||Acid Deposition and Forest Decline.
Johnson, A. H. ;
Siccama, T. G. ;
||Pennsylvania Univ., Philadelphia. ;Yale Univ., New Haven, CT. School of Forestry and Environmental Studies.;Corvallis Environmental Research Lab., OR.
Forest trees ;
Trace elements ;
North America ;
Acid precipitation ;
Picea abies ;
Norway spruce trees
||Most EPA libraries have a fiche copy filed under the call number shown. Check with individual libraries about paper copy.
||The location, topography and other characteristics of the high-elevation forests of eastern North America cause them to be receptors of high levels of acid deposition and airborn trace metals. No other major forested areas in the U.S. are subjected to such intensely acid cloud moisture, such heavy acid deposition, and such high rates of trace-metal deposition. The vulnerability of these forests to the pollutants has not been documented, but because of the spruce decline it is indeed reasonable to suspect vulnerability. Current data shows several possible pathways by which acid deposition could contribute to spruce mortality, but at this time none of these pathways are supported by convincing evidence. The framework for Al toxicity proposed by Ulrich is not consistent with the data generated. The evidence regarding a triggering effect of drought is substantiated by data, but it is not know whether drought is sufficient to cause the dieback and decline or whether an additional stress from pollution is involved. In viewing the spruce dieback and decline as a stress-related syndrome, it is suggested the possibility of multiple stresses is possible. (Copyright (c) 1983 American Chemical Society.)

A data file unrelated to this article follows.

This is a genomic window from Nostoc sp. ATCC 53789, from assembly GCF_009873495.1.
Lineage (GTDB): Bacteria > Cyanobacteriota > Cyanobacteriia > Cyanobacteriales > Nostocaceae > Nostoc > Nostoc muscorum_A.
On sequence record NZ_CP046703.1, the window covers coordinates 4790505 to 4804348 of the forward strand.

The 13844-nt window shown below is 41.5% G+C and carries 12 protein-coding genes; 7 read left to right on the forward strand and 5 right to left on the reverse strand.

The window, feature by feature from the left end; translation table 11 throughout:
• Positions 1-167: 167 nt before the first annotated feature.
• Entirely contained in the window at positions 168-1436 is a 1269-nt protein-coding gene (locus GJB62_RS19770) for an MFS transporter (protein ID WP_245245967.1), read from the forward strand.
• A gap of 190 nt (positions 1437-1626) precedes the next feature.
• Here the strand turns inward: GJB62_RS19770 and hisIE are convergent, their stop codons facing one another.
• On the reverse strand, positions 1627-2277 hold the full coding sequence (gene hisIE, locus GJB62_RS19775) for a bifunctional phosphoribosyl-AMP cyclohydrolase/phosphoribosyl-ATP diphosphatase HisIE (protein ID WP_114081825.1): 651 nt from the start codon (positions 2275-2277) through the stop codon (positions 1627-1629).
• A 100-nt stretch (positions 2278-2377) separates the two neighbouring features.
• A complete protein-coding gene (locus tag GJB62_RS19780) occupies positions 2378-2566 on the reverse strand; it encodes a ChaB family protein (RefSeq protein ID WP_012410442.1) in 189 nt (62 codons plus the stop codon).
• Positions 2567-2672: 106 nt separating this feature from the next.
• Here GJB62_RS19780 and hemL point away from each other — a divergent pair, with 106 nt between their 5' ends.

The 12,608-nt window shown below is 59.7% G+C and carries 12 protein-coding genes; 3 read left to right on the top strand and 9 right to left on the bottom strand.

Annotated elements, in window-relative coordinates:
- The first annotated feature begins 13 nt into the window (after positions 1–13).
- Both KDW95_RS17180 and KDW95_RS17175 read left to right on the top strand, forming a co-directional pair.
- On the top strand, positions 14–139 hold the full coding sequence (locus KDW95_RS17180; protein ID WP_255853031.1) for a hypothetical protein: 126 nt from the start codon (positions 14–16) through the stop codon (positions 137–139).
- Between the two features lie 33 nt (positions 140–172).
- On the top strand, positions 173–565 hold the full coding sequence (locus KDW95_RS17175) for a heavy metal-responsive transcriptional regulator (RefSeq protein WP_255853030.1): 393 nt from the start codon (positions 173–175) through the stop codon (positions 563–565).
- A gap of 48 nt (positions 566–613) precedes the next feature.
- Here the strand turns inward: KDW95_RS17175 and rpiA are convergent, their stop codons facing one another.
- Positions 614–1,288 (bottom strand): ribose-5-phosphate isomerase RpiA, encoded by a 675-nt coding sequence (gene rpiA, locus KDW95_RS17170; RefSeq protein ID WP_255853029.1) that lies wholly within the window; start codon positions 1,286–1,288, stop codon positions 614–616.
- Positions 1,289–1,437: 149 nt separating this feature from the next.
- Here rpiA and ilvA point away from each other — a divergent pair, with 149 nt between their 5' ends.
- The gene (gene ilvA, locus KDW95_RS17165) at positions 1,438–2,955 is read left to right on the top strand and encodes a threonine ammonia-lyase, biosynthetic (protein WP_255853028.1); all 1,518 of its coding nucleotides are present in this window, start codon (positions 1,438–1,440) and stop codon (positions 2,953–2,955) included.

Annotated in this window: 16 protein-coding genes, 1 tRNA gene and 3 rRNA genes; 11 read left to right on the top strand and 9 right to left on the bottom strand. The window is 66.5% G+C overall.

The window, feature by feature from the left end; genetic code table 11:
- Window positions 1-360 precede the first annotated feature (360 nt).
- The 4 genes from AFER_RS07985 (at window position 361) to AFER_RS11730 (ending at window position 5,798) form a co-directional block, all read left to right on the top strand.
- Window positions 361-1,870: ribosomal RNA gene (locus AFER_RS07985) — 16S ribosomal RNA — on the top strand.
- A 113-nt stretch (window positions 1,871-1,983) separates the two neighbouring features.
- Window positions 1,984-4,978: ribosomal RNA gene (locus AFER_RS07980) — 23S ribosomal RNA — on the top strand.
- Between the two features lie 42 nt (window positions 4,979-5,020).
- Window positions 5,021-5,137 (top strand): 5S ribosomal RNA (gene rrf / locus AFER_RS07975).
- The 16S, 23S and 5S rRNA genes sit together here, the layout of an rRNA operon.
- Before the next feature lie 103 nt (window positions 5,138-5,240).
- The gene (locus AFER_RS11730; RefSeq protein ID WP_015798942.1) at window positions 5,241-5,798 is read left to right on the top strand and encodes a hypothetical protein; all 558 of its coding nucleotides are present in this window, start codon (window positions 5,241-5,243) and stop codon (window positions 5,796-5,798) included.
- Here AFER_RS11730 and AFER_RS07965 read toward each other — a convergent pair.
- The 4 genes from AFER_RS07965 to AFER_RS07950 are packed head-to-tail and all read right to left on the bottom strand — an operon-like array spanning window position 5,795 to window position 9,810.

||Prepared in cooperation with Yale Univ., New Haven, CT. School of Forestry and Environmental Studies. Sponsored by Corvallis Environmental Research Lab., OR.
||Pub. in Environmental Science and Technology 17, n7 p294A-305A 1983.
|NTIS Title Notes
||Reprint: Acid Deposition and Forest Decline.
|PUB Date Free Form
||2F; 68A; 48D
||Not available NTIS